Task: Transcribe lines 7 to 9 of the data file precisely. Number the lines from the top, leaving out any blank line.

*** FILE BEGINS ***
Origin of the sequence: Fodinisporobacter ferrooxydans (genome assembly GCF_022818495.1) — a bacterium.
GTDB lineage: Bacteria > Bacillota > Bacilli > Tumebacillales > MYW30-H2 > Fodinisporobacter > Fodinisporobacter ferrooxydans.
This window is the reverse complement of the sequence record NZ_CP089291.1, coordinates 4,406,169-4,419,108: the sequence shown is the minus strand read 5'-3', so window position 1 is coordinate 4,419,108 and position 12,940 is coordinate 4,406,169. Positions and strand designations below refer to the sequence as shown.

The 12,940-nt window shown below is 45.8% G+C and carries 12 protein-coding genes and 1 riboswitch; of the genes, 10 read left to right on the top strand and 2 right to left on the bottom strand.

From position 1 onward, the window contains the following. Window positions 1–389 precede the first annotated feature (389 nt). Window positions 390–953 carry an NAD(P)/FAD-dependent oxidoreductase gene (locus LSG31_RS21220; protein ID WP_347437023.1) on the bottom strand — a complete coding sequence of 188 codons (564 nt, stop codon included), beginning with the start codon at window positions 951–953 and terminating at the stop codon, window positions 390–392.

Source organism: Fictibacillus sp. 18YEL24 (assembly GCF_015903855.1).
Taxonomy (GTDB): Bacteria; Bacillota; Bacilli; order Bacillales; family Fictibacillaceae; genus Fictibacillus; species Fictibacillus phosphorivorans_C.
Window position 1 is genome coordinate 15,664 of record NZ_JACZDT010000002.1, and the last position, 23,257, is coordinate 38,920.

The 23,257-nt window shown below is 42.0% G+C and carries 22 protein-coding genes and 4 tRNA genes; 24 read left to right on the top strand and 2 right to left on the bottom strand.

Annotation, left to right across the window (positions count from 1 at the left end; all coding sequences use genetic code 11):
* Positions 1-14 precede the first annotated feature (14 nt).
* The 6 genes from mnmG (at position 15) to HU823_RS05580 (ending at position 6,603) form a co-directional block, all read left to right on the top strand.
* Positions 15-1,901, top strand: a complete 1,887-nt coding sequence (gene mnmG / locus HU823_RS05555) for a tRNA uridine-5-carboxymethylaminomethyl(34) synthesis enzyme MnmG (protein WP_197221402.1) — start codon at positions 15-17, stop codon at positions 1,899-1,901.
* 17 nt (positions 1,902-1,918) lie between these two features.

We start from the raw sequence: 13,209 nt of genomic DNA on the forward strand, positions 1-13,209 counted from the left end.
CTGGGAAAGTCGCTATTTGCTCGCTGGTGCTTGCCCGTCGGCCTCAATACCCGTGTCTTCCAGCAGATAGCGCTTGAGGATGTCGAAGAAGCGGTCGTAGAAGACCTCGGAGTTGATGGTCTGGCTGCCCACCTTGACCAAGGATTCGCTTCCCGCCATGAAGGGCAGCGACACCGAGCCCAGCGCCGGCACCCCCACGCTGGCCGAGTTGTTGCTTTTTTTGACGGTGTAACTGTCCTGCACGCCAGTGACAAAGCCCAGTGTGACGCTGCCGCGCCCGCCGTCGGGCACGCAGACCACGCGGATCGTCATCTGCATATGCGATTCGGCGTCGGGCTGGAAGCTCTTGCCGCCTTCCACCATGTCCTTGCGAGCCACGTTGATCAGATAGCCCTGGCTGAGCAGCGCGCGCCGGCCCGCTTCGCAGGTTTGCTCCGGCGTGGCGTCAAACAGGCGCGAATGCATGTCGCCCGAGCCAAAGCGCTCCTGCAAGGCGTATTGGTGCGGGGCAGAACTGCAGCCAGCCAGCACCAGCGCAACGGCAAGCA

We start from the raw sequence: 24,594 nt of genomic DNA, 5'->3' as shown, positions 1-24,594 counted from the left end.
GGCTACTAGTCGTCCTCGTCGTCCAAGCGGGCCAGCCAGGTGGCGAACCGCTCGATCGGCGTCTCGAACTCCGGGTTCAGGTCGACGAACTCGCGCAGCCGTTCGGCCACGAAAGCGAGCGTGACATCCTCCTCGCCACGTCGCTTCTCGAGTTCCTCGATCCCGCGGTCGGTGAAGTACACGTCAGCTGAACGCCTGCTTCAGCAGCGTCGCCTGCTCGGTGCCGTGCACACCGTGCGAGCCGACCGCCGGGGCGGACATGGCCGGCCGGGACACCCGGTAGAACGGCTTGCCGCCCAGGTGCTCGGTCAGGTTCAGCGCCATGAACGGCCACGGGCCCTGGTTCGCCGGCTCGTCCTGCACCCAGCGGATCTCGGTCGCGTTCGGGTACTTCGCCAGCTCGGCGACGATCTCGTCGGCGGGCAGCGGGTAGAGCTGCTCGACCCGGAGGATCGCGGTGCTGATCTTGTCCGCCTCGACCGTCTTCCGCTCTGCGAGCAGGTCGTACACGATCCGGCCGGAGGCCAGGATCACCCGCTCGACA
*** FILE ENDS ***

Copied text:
Taxonomy (GTDB): Bacteria; Bacillota; Bacilli; order Bacillales; family Fictibacillaceae; genus Fictibacillus; species Fictibacillus phosphorivorans_C.
Window position 1 is genome coordinate 15,664 of record NZ_JACZDT010000002.1, and the last position, 23,257, is coordinate 38,920.

The 23,257-nt window shown below is 42.0% G+C and carries 22 protein-coding genes and 4 tRNA genes; 24 read left to right on the top strand and 2 right to left on the bottom strand.